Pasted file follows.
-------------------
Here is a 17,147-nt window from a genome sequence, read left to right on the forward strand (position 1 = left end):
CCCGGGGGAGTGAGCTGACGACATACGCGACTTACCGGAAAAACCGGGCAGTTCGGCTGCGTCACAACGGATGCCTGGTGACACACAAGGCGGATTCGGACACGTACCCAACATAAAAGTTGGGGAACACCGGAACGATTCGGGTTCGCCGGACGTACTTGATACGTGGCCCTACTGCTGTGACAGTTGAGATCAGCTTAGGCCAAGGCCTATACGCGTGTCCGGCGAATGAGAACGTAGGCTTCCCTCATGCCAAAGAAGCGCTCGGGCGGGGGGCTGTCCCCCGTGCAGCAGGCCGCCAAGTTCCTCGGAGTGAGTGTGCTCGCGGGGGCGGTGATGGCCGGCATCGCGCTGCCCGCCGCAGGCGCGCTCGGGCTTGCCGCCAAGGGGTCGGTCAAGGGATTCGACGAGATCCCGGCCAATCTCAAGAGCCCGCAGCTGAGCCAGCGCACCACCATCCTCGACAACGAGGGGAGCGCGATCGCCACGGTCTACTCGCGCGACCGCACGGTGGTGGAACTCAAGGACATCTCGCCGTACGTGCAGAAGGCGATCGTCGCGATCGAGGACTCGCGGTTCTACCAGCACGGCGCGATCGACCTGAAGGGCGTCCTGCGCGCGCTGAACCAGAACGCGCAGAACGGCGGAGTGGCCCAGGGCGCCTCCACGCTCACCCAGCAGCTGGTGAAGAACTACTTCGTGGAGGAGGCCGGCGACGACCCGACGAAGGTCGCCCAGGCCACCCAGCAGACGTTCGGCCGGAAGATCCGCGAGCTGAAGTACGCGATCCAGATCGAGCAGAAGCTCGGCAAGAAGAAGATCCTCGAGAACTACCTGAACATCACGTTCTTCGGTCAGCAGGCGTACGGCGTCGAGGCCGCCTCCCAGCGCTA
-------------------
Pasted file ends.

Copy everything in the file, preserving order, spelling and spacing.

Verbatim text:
Here is a 17,147-nt window from a genome sequence, read left to right on the forward strand (position 1 = left end):
CCCGGGGGAGTGAGCTGACGACATACGCGACTTACCGGAAAAACCGGGCAGTTCGGCTGCGTCACAACGGATGCCTGGTGACACACAAGGCGGATTCGGACACGTACCCAACATAAAAGTTGGGGAACACCGGAACGATTCGGGTTCGCCGGACGTACTTGATACGTGGCCCTACTGCTGTGACAGTTGAGATCAGCTTAGGCCAAGGCCTATACGCGTGTCCGGCGAATGAGAACGTAGGCTTCCCTCATGCCAAAGAAGCGCTCGGGCGGGGGGCTGTCCCCCGTGCAGCAGGCCGCCAAGTTCCTCGGAGTGAGTGTGCTCGCGGGGGCGGTGATGGCCGGCATCGCGCTGCCCGCCGCAGGCGCGCTCGGGCTTGCCGCCAAGGGGTCGGTCAAGGGATTCGACGAGATCCCGGCCAATCTCAAGAGCCCGCAGCTGAGCCAGCGCACCACCATCCTCGACAACGAGGGGAGCGCGATCGCCACGGTCTACTCGCGCGACCGCACGGTGGTGGAACTCAAGGACATCTCGCCGTACGTGCAGAAGGCGATCGTCGCGATCGAGGACTCGCGGTTCTACCAGCACGGCGCGATCGACCTGAAGGGCGTCCTGCGCGCGCTGAACCAGAACGCGCAGAACGGCGGAGTGGCCCAGGGCGCCTCCACGCTCACCCAGCAGCTGGTGAAGAACTACTTCGTGGAGGAGGCCGGCGACGACCCGACGAAGGTCGCCCAGGCCACCCAGCAGACGTTCGGCCGGAAGATCCGCGAGCTGAAGTACGCGATCCAGATCGAGCAGAAGCTCGGCAAGAAGAAGATCCTCGAGAACTACCTGAACATCACGTTCTTCGGTCAGCAGGCGTACGGCGTCGAGGCCGCCTCCCAGCGCTA